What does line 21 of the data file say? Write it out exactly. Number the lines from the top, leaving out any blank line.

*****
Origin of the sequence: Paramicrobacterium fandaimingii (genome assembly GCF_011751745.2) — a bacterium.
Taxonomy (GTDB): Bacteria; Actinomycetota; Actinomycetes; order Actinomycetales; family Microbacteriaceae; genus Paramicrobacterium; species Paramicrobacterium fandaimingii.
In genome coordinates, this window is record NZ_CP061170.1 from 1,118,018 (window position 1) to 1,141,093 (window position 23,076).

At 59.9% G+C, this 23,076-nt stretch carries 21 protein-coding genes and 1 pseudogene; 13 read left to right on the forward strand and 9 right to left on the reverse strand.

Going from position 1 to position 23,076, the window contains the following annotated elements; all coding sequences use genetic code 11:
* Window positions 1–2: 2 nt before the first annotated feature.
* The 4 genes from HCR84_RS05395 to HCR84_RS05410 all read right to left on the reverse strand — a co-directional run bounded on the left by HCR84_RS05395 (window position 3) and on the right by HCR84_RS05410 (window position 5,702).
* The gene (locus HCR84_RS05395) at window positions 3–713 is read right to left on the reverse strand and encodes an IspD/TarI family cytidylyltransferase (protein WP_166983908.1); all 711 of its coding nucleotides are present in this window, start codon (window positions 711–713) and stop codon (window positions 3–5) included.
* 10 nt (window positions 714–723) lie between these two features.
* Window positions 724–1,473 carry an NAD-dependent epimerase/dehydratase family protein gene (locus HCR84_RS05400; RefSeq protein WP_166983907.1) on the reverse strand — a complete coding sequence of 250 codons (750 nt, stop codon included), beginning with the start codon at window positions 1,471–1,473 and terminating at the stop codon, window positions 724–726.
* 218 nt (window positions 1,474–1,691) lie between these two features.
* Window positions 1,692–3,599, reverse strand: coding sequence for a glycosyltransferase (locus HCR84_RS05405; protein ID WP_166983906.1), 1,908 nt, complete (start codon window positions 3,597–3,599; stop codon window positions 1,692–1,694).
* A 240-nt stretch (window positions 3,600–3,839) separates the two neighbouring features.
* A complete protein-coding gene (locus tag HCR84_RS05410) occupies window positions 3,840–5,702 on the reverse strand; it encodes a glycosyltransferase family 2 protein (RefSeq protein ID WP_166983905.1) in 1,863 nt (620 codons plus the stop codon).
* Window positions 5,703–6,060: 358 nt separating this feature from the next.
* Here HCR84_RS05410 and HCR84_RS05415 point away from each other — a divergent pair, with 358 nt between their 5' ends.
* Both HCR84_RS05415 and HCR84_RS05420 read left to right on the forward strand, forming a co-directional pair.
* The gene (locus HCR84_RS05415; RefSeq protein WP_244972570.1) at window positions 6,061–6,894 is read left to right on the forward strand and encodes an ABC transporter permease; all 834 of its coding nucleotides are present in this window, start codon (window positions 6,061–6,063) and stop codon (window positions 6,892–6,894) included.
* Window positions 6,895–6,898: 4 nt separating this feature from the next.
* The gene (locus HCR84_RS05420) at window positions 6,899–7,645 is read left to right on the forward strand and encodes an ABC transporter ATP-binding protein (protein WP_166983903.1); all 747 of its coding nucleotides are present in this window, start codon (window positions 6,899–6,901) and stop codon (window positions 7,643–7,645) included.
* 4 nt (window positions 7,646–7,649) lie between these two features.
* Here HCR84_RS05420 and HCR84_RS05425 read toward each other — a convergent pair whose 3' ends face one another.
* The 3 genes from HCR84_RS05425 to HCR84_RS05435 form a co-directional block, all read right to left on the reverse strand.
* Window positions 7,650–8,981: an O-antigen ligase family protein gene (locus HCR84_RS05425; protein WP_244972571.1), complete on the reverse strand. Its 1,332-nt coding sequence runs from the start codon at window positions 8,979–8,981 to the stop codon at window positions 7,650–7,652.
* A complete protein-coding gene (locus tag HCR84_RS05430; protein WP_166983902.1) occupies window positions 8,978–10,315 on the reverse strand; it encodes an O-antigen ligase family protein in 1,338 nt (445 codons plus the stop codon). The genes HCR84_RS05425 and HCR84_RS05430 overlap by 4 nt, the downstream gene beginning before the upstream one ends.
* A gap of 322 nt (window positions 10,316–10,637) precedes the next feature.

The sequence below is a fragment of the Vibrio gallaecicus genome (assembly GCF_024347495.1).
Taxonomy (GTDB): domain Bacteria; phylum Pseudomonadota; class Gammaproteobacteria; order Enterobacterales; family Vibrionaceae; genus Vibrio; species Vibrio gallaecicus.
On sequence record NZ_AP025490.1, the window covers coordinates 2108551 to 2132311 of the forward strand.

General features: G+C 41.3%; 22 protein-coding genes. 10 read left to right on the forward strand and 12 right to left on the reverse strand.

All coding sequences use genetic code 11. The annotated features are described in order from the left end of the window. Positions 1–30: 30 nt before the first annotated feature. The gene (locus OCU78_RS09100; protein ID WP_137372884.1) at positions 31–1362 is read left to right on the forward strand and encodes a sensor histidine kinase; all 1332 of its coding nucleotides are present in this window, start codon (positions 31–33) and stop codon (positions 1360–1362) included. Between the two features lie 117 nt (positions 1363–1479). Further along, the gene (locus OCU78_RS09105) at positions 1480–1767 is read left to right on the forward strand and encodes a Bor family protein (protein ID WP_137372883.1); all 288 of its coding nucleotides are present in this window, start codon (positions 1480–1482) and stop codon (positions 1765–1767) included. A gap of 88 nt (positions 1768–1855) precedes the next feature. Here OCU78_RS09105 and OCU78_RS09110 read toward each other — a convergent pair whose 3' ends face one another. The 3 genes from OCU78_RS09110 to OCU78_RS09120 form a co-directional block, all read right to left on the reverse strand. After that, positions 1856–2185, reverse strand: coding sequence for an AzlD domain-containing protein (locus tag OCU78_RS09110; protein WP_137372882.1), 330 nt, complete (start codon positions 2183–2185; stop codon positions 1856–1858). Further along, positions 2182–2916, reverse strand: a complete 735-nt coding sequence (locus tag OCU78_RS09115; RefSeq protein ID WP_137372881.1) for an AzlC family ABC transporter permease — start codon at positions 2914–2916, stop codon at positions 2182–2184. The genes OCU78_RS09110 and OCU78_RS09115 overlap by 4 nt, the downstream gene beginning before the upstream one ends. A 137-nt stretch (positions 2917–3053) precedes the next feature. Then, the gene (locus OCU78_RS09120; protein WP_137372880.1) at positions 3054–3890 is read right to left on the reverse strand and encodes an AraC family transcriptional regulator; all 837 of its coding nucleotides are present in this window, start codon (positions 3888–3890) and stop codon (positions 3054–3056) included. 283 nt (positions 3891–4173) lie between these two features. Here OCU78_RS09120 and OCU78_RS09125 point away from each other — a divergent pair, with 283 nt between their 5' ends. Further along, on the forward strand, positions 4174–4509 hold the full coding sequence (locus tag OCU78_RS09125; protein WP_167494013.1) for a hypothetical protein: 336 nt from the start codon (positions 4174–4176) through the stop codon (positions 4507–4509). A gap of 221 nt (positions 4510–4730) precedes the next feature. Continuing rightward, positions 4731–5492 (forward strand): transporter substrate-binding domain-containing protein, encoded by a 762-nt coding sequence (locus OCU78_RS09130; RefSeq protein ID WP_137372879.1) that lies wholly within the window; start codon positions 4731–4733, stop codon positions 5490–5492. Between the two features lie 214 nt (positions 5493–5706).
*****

* 4 nt (window positions 7,646–7,649) lie between these two features.